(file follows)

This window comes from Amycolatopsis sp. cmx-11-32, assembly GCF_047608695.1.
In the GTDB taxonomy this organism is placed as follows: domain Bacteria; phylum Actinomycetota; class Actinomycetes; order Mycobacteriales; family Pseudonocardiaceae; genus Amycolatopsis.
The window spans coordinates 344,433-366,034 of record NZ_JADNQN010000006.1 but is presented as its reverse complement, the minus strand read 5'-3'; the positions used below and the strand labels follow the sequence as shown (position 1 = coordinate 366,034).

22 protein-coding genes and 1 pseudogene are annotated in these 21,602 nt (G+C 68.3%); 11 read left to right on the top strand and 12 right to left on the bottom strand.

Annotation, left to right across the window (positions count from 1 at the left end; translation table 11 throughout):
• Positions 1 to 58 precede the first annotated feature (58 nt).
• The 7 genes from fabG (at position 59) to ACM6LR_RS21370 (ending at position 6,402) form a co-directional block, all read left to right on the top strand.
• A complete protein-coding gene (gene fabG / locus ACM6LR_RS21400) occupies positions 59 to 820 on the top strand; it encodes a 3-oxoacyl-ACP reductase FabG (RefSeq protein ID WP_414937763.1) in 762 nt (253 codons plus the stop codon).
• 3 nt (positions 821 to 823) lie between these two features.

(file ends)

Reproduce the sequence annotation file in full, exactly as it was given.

This window comes from Amycolatopsis sp. cmx-11-32, assembly GCF_047608695.1.
In the GTDB taxonomy this organism is placed as follows: domain Bacteria; phylum Actinomycetota; class Actinomycetes; order Mycobacteriales; family Pseudonocardiaceae; genus Amycolatopsis.
The window spans coordinates 344,433-366,034 of record NZ_JADNQN010000006.1 but is presented as its reverse complement, the minus strand read 5'-3'; the positions used below and the strand labels follow the sequence as shown (position 1 = coordinate 366,034).

22 protein-coding genes and 1 pseudogene are annotated in these 21,602 nt (G+C 68.3%); 11 read left to right on the top strand and 12 right to left on the bottom strand.

Annotation, left to right across the window (positions count from 1 at the left end; translation table 11 throughout):
• Positions 1 to 58 precede the first annotated feature (58 nt).
• The 7 genes from fabG (at position 59) to ACM6LR_RS21370 (ending at position 6,402) form a co-directional block, all read left to right on the top strand.
• A complete protein-coding gene (gene fabG / locus ACM6LR_RS21400) occupies positions 59 to 820 on the top strand; it encodes a 3-oxoacyl-ACP reductase FabG (RefSeq protein ID WP_414937763.1) in 762 nt (253 codons plus the stop codon).
• 3 nt (positions 821 to 823) lie between these two features.